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Businesses right across Atlantic Canada say recovery continues to be slow
Despite the Atlantic bubble, tourism operators are still questioning whether the season is shot thanks to COVID-19.
That includes Shane Gardiner, owner of Splash n' Putt Resort, located at the west entrance to Terra Nova National Park near Glovertown. Given lack of the waterpark attraction, he is still trying to determine whether it is worth it to open up the property's cabin rentals this year.
Gardiner had already decided not to open the attractions park on the same site, which features a waterslide, miniature golf course, bumper cars, pools, bumper boats, and go-karts, saying it was too difficult to run it while complying with new COVID-19 guidelines.
“We are now trying to decide what to do about the cabins, as bookings are down a lot,” he says, noting at this time of year, they normally would be filling up pretty quickly.
The extra cleaning adds extra expenses, and if they had lots of bookings, they would need to hire extra cleaning staff.
“It’s possibly cheaper to stay closed. We have to decide soon,” says Gardiner.
"We are now trying to decide what to do about the cabins, as bookings are down a lot... It’s possibly cheaper to stay closed." — Shane Gardiner, Splash 'n Putt
Desiree Carter of PEI Travel Concierge Services in Fortune Bridge, who also runs a rental property, says she, along with everyone she had spoken with, initially lost all their bookings for this summer.
Because of the Atlantic bubble, Carter says things have slowly begun to pick up and they have gotten bookings over the past few weeks.
“We have already accommodated a few Islanders as guests, and now we are starting to get bookings from fellow Maritimers as the borders open,” she says.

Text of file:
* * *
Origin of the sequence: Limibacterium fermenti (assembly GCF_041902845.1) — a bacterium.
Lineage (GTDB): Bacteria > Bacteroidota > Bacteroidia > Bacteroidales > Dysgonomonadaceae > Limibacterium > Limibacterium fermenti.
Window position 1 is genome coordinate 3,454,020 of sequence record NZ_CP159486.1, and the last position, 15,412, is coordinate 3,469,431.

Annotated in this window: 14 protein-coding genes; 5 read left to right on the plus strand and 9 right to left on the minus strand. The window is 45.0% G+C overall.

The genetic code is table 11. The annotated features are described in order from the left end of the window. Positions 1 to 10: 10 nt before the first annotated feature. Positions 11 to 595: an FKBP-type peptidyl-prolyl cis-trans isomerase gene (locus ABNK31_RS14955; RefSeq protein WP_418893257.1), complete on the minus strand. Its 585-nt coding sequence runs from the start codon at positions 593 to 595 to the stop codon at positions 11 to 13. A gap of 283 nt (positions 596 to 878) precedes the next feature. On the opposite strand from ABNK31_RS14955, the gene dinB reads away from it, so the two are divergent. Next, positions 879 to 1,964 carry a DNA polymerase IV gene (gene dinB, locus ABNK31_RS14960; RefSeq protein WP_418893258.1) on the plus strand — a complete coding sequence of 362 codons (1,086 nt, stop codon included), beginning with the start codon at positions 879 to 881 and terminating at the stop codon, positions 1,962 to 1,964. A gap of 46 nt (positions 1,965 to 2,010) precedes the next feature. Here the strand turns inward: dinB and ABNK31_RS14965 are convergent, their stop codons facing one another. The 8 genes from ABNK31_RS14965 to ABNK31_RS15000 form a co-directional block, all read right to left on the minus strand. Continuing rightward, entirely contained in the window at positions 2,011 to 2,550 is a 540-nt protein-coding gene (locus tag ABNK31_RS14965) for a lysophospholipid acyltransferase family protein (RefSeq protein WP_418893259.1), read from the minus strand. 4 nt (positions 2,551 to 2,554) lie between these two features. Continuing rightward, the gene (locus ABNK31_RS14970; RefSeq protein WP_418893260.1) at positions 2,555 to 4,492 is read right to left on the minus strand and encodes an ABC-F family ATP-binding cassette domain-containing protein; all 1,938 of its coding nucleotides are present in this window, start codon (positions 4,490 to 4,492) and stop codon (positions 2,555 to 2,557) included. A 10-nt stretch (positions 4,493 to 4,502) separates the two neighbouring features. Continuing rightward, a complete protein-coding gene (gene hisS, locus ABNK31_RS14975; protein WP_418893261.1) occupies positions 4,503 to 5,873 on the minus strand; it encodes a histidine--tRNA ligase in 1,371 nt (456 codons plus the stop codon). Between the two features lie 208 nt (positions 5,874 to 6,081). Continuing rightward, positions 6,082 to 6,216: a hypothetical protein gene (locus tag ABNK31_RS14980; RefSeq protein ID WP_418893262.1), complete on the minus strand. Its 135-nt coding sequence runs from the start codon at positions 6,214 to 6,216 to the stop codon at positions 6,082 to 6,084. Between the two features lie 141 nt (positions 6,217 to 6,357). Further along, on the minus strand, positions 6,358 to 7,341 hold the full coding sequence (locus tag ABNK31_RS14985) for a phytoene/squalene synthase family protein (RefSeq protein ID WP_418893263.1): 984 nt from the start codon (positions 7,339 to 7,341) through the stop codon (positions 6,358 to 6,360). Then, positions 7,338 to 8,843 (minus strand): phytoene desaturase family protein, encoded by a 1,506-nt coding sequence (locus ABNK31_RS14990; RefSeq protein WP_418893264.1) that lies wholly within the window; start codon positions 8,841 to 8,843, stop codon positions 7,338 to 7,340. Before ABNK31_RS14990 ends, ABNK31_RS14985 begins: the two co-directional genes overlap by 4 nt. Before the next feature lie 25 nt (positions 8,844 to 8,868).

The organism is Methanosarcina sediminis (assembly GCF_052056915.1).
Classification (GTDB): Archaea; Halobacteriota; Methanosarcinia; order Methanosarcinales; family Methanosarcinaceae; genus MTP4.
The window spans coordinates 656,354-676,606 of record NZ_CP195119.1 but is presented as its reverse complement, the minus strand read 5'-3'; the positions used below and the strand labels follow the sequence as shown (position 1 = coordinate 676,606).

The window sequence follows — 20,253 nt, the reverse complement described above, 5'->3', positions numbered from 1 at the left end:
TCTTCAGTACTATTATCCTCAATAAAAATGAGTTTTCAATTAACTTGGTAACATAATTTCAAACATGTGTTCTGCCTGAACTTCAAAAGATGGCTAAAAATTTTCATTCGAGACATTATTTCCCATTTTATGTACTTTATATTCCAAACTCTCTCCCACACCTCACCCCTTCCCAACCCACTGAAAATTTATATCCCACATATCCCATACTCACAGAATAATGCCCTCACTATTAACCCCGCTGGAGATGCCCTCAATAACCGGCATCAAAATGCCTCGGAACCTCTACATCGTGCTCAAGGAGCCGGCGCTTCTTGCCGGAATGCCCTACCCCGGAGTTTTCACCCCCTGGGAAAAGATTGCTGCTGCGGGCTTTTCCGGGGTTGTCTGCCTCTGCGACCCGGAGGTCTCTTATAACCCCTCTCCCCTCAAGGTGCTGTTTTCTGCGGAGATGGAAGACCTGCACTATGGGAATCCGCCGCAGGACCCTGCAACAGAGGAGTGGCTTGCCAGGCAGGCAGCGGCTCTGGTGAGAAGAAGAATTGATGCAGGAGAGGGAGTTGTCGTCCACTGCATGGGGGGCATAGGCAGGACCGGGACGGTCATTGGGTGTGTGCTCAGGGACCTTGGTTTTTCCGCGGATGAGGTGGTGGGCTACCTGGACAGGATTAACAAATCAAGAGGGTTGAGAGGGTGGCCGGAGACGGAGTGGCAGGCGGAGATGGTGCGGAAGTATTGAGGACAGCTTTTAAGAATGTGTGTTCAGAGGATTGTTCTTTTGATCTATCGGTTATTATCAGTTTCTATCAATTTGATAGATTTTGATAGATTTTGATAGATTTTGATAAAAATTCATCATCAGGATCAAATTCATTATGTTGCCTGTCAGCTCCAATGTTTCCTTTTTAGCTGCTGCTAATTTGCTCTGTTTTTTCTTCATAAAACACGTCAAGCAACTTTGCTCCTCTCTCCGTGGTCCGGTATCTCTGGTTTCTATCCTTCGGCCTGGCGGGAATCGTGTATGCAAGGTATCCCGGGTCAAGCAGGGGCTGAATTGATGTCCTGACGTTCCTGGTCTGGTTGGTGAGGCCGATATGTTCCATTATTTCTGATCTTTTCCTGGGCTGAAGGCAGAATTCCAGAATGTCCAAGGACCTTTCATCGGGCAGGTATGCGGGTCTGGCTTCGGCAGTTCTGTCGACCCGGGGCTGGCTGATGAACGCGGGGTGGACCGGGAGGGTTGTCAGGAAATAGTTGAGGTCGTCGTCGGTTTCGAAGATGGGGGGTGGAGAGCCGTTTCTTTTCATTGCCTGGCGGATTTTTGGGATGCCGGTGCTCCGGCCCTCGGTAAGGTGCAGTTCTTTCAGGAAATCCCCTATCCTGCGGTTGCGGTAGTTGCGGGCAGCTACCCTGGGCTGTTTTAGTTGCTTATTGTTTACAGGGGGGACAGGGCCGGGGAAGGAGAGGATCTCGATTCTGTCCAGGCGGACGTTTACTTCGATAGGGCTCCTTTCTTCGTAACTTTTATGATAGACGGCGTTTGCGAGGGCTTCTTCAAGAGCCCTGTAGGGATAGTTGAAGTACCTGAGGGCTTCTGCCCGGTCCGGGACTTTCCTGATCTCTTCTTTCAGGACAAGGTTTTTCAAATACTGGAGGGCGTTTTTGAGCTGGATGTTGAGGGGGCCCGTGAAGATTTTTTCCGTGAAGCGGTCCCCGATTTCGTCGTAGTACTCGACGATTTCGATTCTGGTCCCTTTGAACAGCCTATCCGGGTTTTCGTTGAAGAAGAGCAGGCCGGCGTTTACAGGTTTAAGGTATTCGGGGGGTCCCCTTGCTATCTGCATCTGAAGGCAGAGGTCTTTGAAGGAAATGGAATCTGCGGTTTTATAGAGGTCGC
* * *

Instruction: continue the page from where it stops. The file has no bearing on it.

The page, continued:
To stay open, Carter had to make some changes to her rental property.
“We have lowered our price to accommodate Islanders,” she says. “We have always had only a three-night minimum stay at our place, but we changed it to a two-night stay for summer 2020 because we know most Islanders cannot rent a place for an entire week.”
John Cudmore is the president of Dyne Holdings Limited, which includes the Dundee Arms Inn, The Holman Grand Hotel and The Arts Hotel, all located in Charlottetown, P.E.I. He says the company is creating promotions to attract locals and offer incentives for other Atlantic Canadians.
“We are promoting staycation packages that include dining at our on-site restaurant, Redwater Rustic Grille, and shopping at Confederation Court Mall. We are also implementing packages such as a two-night stay with a bridge pass, now that the border opened,” says Cudmore.
When it comes to physical changes inside accommodations and changes to workplace procedures, plexiglass barriers and arrows with signage have been put in place for the protection of the guests and staff, says Kimberley Russell, guest services agent for the Point Pleasant Lodge, a Halifax hotel that provides rooms exclusively for people undertaking medical-related travel in the Halifax area.
“Hotel guidelines require social distancing, masks, sanitizing before and after each shift of work area and equipment,” says Russell.
In the case of Dyne Holdings properties, Cudmore says staff no longer enter guests’ rooms during their stay.